Our latest paper, in Consulting Psychology Journal, summarizes some practical lessons about goals, behavior change, and self-regulation that we’ve learned from neuroscience research. Read more below!
The ways that people set, pursue, and eventually succeed or fail in accomplishing their goals are central issues for consulting psychology. Goals and behavior change have long been the subject of empirical investigation in psychology, and have been adopted with enthusiasm by the cognitive and social neurosciences in the last few decades. Though relatively new, neuroscientific discoveries have substantially furthered the scientific understanding of goals and behavior change. This article reviews the emerging brain science on goals and behavior change, with particular emphasis on its relevance to consulting psychology. I begin by articulating a framework that parses behavior change into two dimensions, one motivational (the will) and the other cognitive (the way). A notable feature of complex behaviors is that they typically require both. Accordingly, I review neuroscience studies on cognitive factors, such as executive function, and motivational factors, such as reward learning and self-relevance, that contribute to goal attainment. Each section concludes with a summary of the practical lessons learned from neuroscience that are relevant to consulting psychology.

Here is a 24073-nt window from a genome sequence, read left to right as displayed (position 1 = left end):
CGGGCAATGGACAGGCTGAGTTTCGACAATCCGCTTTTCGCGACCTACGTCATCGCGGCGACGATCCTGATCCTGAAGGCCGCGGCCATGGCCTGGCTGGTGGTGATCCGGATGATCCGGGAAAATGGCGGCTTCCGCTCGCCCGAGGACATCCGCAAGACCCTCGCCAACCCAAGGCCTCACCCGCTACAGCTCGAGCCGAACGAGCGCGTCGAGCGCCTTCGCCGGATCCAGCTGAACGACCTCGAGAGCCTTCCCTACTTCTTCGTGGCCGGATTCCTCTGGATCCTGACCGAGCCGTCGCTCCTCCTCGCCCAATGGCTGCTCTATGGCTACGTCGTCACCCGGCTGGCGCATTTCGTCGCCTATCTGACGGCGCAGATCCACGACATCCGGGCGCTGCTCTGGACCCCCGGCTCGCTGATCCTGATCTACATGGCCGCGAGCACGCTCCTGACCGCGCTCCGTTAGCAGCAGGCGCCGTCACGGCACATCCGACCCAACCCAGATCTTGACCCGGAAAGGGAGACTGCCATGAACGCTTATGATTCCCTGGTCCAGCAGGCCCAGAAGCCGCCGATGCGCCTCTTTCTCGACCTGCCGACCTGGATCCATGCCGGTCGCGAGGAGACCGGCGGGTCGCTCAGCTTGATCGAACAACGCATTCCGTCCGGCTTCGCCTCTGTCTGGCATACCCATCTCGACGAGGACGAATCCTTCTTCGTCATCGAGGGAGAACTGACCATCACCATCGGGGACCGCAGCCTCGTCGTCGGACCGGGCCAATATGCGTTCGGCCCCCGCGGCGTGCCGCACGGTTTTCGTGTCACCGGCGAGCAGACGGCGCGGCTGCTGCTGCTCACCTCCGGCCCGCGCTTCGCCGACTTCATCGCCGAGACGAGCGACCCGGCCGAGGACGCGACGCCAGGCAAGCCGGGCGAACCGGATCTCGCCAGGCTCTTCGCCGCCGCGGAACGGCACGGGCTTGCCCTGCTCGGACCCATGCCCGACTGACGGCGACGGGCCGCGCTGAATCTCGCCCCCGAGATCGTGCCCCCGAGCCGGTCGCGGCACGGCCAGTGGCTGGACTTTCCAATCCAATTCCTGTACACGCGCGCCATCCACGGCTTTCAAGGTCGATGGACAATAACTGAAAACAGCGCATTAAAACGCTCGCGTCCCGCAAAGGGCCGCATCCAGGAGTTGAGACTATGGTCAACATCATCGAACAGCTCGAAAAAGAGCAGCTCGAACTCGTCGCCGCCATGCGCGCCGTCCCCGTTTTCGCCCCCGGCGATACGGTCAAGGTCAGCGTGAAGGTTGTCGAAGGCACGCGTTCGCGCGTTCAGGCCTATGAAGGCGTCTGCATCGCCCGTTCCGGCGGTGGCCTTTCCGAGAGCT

Berkman, E.T. (in press). The neuroscience of goals and behavior change: Lessons learned for consulting psychology. Consulting Psychology Journal. [pdf]